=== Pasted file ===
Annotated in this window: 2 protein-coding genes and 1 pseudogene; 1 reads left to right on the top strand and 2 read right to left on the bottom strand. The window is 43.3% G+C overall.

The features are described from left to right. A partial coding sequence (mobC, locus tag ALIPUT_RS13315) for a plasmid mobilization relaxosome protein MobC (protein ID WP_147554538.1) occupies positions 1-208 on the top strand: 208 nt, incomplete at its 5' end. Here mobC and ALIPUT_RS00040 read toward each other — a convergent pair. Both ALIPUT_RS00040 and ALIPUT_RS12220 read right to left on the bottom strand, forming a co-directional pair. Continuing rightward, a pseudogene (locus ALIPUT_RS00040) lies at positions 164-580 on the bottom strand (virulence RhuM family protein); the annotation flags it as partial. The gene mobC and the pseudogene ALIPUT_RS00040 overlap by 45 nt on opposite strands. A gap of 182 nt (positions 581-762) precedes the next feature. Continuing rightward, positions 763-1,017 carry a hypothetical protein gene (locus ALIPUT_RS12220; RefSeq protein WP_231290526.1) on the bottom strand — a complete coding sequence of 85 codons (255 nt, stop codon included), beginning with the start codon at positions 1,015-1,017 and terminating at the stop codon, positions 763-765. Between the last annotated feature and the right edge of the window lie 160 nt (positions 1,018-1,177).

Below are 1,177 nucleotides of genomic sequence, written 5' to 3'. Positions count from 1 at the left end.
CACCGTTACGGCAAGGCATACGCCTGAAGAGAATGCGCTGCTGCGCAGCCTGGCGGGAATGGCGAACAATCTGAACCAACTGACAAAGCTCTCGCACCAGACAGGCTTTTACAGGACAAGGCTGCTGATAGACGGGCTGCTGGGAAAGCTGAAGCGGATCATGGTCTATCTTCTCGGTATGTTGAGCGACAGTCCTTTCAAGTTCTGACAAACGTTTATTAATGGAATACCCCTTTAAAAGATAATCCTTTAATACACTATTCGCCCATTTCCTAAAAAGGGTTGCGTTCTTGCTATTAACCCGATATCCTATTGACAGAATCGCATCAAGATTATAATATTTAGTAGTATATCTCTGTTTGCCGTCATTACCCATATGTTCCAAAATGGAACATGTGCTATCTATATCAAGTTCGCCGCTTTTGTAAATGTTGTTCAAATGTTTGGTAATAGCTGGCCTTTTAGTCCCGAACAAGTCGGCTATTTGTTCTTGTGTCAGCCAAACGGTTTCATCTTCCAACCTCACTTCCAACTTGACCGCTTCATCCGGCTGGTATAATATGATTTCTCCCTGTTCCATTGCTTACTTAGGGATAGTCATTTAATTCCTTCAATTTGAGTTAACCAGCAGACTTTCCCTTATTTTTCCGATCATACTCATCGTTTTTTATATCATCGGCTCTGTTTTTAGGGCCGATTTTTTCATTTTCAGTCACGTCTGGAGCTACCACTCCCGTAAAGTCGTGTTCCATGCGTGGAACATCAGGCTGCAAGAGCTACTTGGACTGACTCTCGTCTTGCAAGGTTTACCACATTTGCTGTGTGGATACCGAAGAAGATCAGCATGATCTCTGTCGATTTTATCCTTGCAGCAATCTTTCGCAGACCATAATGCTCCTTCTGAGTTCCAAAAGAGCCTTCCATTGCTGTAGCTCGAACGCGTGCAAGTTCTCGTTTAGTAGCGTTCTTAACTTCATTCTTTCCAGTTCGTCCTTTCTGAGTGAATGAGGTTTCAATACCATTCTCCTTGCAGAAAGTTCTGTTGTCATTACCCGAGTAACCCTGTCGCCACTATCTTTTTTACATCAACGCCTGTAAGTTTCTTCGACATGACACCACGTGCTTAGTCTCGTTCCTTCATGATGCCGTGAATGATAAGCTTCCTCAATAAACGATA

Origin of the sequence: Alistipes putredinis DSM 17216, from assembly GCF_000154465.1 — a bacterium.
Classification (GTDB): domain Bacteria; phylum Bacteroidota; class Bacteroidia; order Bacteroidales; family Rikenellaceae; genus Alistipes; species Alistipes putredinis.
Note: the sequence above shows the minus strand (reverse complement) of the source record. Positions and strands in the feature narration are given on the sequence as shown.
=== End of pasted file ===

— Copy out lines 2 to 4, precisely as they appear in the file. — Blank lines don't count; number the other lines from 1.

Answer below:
The features are described from left to right. A partial coding sequence (mobC, locus tag ALIPUT_RS13315) for a plasmid mobilization relaxosome protein MobC (protein ID WP_147554538.1) occupies positions 1-208 on the top strand: 208 nt, incomplete at its 5' end. Here mobC and ALIPUT_RS00040 read toward each other — a convergent pair. Both ALIPUT_RS00040 and ALIPUT_RS12220 read right to left on the bottom strand, forming a co-directional pair. Continuing rightward, a pseudogene (locus ALIPUT_RS00040) lies at positions 164-580 on the bottom strand (virulence RhuM family protein); the annotation flags it as partial. The gene mobC and the pseudogene ALIPUT_RS00040 overlap by 45 nt on opposite strands. A gap of 182 nt (positions 581-762) precedes the next feature. Continuing rightward, positions 763-1,017 carry a hypothetical protein gene (locus ALIPUT_RS12220; RefSeq protein WP_231290526.1) on the bottom strand — a complete coding sequence of 85 codons (255 nt, stop codon included), beginning with the start codon at positions 1,015-1,017 and terminating at the stop codon, positions 763-765. Between the last annotated feature and the right edge of the window lie 160 nt (positions 1,018-1,177).

Below are 1,177 nucleotides of genomic sequence, written 5' to 3'. Positions count from 1 at the left end.
CACCGTTACGGCAAGGCATACGCCTGAAGAGAATGCGCTGCTGCGCAGCCTGGCGGGAATGGCGAACAATCTGAACCAACTGACAAAGCTCTCGCACCAGACAGGCTTTTACAGGACAAGGCTGCTGATAGACGGGCTGCTGGGAAAGCTGAAGCGGATCATGGTCTATCTTCTCGGTATGTTGAGCGACAGTCCTTTCAAGTTCTGACAAACGTTTATTAATGGAATACCCCTTTAAAAGATAATCCTTTAATACACTATTCGCCCATTTCCTAAAAAGGGTTGCGTTCTTGCTATTAACCCGATATCCTATTGACAGAATCGCATCAAGATTATAATATTTAGTAGTATATCTCTGTTTGCCGTCATTACCCATATGTTCCAAAATGGAACATGTGCTATCTATATCAAGTTCGCCGCTTTTGTAAATGTTGTTCAAATGTTTGGTAATAGCTGGCCTTTTAGTCCCGAACAAGTCGGCTATTTGTTCTTGTGTCAGCCAAACGGTTTCATCTTCCAACCTCACTTCCAACTTGACCGCTTCATCCGGCTGGTATAATATGATTTCTCCCTGTTCCATTGCTTACTTAGGGATAGTCATTTAATTCCTTCAATTTGAGTTAACCAGCAGACTTTCCCTTATTTTTCCGATCATACTCATCGTTTTTTATATCATCGGCTCTGTTTTTAGGGCCGATTTTTTCATTTTCAGTCACGTCTGGAGCTACCACTCCCGTAAAGTCGTGTTCCATGCGTGGAACATCAGGCTGCAAGAGCTACTTGGACTGACTCTCGTCTTGCAAGGTTTACCACATTTGCTGTGTGGATACCGAAGAAGATCAGCATGATCTCTGTCGATTTTATCCTTGCAGCAATCTTTCGCAGACCATAATGCTCCTTCTGAGTTCCAAAAGAGCCTTCCATTGCTGTAGCTCGAACGCGTGCAAGTTCTCGTTTAGTAGCGTTCTTAACTTCATTCTTTCCAGTTCGTCCTTTCTGAGTGAATGAGGTTTCAATACCATTCTCCTTGCAGAAAGTTCTGTTGTCATTACCCGAGTAACCCTGTCGCCACTATCTTTTTTACATCAACGCCTGTAAGTTTCTTCGACATGACACCACGTGCTTAGTCTCGTTCCTTCATGATGCCGTGAATGATAAGCTTCCTCAATAAACGATA